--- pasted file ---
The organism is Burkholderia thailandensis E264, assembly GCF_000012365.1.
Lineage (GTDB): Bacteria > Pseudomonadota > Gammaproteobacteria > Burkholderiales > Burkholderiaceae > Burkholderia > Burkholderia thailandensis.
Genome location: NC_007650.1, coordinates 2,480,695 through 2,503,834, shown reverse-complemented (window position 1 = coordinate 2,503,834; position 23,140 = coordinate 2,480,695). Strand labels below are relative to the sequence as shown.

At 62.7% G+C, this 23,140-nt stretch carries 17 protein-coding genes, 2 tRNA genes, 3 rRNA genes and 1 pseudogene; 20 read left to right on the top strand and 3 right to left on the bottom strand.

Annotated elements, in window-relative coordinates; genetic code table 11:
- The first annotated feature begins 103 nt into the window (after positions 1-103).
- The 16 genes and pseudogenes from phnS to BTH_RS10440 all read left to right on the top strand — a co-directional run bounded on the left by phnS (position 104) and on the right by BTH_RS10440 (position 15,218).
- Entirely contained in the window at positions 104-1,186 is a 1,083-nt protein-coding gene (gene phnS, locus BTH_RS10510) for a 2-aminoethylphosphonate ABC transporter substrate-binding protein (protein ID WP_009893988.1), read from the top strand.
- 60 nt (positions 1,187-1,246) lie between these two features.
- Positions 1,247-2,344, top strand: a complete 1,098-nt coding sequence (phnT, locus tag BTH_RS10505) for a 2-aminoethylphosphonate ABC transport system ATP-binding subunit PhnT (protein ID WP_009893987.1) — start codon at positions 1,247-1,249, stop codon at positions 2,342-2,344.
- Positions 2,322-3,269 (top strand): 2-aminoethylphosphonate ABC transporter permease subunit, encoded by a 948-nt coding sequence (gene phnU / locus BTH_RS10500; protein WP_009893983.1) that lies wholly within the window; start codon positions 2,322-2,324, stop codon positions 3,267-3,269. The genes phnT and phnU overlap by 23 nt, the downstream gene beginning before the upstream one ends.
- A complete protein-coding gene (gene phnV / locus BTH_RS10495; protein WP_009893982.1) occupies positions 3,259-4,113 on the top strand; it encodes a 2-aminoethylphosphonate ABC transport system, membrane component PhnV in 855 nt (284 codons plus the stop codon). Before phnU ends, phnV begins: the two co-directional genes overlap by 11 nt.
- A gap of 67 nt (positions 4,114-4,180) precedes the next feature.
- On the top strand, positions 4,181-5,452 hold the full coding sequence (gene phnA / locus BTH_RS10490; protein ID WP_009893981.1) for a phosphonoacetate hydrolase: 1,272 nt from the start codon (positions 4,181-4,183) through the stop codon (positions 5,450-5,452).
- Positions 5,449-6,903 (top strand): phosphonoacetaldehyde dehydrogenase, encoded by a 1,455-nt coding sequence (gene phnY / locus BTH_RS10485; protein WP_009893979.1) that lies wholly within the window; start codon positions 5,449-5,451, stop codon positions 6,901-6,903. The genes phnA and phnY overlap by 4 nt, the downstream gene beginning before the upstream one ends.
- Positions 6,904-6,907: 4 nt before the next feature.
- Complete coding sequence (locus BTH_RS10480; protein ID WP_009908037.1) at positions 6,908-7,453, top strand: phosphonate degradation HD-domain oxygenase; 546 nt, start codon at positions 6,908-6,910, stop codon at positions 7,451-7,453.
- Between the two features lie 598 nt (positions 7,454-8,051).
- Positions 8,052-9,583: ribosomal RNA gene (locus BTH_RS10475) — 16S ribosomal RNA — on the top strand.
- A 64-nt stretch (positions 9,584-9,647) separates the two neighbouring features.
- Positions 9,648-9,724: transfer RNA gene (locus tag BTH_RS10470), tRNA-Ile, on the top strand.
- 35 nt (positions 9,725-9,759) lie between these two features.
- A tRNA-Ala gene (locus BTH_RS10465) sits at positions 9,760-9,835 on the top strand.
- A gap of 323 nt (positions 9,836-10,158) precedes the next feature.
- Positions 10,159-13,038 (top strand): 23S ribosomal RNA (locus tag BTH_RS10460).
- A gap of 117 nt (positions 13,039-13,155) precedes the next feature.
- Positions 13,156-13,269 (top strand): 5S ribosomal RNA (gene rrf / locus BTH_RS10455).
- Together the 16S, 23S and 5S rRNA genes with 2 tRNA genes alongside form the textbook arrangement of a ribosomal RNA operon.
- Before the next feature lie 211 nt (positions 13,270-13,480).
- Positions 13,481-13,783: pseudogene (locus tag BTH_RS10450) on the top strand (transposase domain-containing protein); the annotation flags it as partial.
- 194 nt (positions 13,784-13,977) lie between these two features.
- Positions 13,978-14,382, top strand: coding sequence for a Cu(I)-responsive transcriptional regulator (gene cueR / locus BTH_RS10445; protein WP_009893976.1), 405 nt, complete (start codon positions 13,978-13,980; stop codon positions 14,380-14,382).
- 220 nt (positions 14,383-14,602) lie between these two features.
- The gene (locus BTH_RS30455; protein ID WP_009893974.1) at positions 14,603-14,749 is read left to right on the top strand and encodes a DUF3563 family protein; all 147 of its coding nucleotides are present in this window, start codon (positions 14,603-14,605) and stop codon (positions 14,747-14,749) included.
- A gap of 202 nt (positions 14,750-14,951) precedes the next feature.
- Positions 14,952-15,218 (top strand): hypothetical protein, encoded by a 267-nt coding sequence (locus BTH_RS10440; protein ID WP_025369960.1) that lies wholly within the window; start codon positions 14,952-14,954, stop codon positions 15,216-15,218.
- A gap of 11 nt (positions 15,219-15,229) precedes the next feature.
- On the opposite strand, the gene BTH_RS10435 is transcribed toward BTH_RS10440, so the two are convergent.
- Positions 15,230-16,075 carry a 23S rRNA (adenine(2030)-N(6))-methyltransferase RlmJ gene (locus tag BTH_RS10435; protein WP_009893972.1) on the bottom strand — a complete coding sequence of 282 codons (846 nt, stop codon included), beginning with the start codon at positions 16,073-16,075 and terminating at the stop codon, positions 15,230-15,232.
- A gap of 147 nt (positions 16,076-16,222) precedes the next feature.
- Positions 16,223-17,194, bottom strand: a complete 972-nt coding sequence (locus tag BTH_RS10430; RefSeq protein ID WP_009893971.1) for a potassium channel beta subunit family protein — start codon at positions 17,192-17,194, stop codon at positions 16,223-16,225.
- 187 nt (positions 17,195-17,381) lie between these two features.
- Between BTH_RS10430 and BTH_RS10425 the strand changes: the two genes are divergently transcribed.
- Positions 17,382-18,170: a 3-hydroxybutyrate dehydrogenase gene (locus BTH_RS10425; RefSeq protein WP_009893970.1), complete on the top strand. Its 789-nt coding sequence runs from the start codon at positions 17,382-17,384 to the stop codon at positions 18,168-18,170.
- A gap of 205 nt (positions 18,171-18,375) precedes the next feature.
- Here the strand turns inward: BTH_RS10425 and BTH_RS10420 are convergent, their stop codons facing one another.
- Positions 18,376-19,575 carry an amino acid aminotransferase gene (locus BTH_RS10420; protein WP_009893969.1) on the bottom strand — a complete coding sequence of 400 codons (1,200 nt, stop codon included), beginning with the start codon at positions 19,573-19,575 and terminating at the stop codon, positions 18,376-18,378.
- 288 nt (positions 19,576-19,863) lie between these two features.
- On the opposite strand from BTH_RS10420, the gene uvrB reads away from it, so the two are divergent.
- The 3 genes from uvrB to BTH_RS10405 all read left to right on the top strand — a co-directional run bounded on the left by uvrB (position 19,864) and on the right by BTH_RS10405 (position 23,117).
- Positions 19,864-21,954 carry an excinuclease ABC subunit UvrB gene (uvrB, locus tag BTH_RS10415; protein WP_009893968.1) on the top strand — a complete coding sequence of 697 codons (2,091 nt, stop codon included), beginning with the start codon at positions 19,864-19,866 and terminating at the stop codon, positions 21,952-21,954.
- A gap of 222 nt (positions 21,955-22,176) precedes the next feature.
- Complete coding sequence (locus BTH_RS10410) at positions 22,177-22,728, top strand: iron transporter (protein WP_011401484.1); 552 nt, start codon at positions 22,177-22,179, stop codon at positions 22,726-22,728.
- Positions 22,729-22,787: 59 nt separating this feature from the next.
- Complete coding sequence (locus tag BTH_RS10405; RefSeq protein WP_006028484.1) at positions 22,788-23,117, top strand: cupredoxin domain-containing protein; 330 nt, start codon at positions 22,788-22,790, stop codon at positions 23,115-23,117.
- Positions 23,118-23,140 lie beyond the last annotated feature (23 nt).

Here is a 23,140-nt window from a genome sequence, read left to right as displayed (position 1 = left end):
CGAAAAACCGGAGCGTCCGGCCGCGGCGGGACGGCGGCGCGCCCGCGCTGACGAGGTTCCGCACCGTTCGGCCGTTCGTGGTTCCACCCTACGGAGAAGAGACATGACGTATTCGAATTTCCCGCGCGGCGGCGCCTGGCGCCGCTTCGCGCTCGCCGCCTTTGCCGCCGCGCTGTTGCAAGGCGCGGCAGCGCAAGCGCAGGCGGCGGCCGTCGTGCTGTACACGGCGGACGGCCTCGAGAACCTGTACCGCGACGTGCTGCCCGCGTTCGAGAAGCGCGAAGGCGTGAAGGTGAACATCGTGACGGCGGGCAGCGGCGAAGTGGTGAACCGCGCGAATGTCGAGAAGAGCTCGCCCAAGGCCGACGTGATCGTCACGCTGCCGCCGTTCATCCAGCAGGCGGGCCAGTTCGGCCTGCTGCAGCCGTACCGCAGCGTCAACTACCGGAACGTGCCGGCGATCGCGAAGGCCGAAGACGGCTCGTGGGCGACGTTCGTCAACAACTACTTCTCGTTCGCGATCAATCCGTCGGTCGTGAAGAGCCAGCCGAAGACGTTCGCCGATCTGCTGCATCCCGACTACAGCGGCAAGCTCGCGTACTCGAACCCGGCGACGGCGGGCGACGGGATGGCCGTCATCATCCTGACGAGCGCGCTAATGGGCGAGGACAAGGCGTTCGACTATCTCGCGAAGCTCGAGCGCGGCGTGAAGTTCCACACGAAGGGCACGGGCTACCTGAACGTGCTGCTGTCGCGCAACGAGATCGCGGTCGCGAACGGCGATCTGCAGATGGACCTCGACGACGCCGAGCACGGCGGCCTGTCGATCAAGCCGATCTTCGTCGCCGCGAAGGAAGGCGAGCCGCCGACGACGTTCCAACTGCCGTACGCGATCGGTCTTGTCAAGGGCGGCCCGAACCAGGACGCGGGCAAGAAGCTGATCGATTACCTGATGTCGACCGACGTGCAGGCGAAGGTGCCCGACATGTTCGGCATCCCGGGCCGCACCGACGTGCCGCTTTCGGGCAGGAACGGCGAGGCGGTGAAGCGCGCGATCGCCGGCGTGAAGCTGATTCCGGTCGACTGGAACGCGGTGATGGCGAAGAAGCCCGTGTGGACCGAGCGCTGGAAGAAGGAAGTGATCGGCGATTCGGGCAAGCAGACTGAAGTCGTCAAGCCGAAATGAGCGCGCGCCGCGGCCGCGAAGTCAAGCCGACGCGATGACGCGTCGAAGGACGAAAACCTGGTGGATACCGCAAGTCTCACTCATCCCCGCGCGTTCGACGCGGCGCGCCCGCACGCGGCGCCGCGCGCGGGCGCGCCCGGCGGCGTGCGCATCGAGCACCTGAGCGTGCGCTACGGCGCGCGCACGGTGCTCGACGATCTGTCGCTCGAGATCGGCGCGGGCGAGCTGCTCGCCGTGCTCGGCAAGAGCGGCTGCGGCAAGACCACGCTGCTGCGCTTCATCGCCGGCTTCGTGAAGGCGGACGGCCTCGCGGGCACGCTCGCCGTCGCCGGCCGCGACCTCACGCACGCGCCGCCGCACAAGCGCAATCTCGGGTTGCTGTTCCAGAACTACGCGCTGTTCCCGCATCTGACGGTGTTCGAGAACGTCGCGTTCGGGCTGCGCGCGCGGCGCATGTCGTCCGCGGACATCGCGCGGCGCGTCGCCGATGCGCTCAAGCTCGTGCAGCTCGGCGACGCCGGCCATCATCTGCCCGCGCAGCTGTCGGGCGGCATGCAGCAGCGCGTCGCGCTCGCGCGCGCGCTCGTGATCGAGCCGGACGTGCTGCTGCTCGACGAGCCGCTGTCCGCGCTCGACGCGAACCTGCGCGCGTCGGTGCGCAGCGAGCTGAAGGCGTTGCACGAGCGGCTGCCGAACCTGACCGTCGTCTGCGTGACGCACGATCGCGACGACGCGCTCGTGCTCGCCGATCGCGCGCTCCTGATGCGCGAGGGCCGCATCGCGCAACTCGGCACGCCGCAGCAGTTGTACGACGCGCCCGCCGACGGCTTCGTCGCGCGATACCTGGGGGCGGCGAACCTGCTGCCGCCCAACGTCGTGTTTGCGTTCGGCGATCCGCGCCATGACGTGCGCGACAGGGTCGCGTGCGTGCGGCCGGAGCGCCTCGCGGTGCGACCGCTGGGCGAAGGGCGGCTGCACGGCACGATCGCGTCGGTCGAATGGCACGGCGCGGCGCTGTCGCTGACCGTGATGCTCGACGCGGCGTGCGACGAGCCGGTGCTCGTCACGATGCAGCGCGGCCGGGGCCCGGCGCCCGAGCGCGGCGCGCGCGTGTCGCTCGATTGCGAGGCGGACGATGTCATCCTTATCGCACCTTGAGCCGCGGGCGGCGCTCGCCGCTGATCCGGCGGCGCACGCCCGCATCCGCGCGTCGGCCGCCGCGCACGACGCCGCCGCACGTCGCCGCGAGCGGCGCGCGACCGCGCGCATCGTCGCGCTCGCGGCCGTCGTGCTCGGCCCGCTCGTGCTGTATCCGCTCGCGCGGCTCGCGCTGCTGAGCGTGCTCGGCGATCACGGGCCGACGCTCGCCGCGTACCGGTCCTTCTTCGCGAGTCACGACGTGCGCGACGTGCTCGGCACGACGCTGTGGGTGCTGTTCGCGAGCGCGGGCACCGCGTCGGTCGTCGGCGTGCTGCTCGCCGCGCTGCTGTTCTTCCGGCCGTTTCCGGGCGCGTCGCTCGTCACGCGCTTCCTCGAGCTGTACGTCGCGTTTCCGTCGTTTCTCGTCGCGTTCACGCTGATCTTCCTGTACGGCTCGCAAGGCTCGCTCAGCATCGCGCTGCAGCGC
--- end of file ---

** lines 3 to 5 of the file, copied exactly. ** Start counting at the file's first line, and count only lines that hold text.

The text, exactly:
Genome location: NC_007650.1, coordinates 2,480,695 through 2,503,834, shown reverse-complemented (window position 1 = coordinate 2,503,834; position 23,140 = coordinate 2,480,695). Strand labels below are relative to the sequence as shown.

At 62.7% G+C, this 23,140-nt stretch carries 17 protein-coding genes, 2 tRNA genes, 3 rRNA genes and 1 pseudogene; 20 read left to right on the top strand and 3 right to left on the bottom strand.

Annotated elements, in window-relative coordinates; genetic code table 11: